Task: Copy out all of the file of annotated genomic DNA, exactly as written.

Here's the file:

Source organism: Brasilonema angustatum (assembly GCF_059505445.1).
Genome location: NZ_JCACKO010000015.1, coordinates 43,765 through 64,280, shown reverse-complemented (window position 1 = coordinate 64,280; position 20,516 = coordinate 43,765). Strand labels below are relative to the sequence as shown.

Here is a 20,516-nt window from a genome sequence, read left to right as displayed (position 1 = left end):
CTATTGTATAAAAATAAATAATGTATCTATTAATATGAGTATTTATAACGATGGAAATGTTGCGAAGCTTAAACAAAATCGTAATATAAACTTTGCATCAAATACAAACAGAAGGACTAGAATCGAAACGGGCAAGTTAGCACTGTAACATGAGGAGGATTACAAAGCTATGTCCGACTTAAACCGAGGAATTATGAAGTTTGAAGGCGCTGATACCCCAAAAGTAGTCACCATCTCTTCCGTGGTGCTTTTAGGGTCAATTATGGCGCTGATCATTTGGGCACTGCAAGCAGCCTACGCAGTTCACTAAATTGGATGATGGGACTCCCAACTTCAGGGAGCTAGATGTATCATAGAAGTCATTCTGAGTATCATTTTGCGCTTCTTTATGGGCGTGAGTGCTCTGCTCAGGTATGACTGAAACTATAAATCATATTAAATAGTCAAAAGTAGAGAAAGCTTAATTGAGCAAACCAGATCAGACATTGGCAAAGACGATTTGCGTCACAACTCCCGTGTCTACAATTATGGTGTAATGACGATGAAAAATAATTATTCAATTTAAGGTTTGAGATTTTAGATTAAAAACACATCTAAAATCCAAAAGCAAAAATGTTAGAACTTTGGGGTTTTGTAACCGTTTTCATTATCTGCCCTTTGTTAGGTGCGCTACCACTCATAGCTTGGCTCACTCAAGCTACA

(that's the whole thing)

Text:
Source organism: Brasilonema angustatum (assembly GCF_059505445.1).
Genome location: NZ_JCACKO010000015.1, coordinates 43,765 through 64,280, shown reverse-complemented (window position 1 = coordinate 64,280; position 20,516 = coordinate 43,765). Strand labels below are relative to the sequence as shown.

Here is a 20,516-nt window from a genome sequence, read left to right as displayed (position 1 = left end):
CTATTGTATAAAAATAAATAATGTATCTATTAATATGAGTATTTATAACGATGGAAATGTTGCGAAGCTTAAACAAAATCGTAATATAAACTTTGCATCAAATACAAACAGAAGGACTAGAATCGAAACGGGCAAGTTAGCACTGTAACATGAGGAGGATTACAAAGCTATGTCCGACTTAAACCGAGGAATTATGAAGTTTGAAGGCGCTGATACCCCAAAAGTAGTCACCATCTCTTCCGTGGTGCTTTTAGGGTCAATTATGGCGCTGATCATTTGGGCACTGCAAGCAGCCTACGCAGTTCACTAAATTGGATGATGGGACTCCCAACTTCAGGGAGCTAGATGTATCATAGAAGTCATTCTGAGTATCATTTTGCGCTTCTTTATGGGCGTGAGTGCTCTGCTCAGGTATGACTGAAACTATAAATCATATTAAATAGTCAAAAGTAGAGAAAGCTTAATTGAGCAAACCAGATCAGACATTGGCAAAGACGATTTGCGTCACAACTCCCGTGTCTACAATTATGGTGTAATGACGATGAAAAATAATTATTCAATTTAAGGTTTGAGATTTTAGATTAAAAACACATCTAAAATCCAAAAGCAAAAATGTTAGAACTTTGGGGTTTTGTAACCGTTTTCATTATCTGCCCTTTGTTAGGTGCGCTACCACTCATAGCTTGGCTCACTCAAGCTACA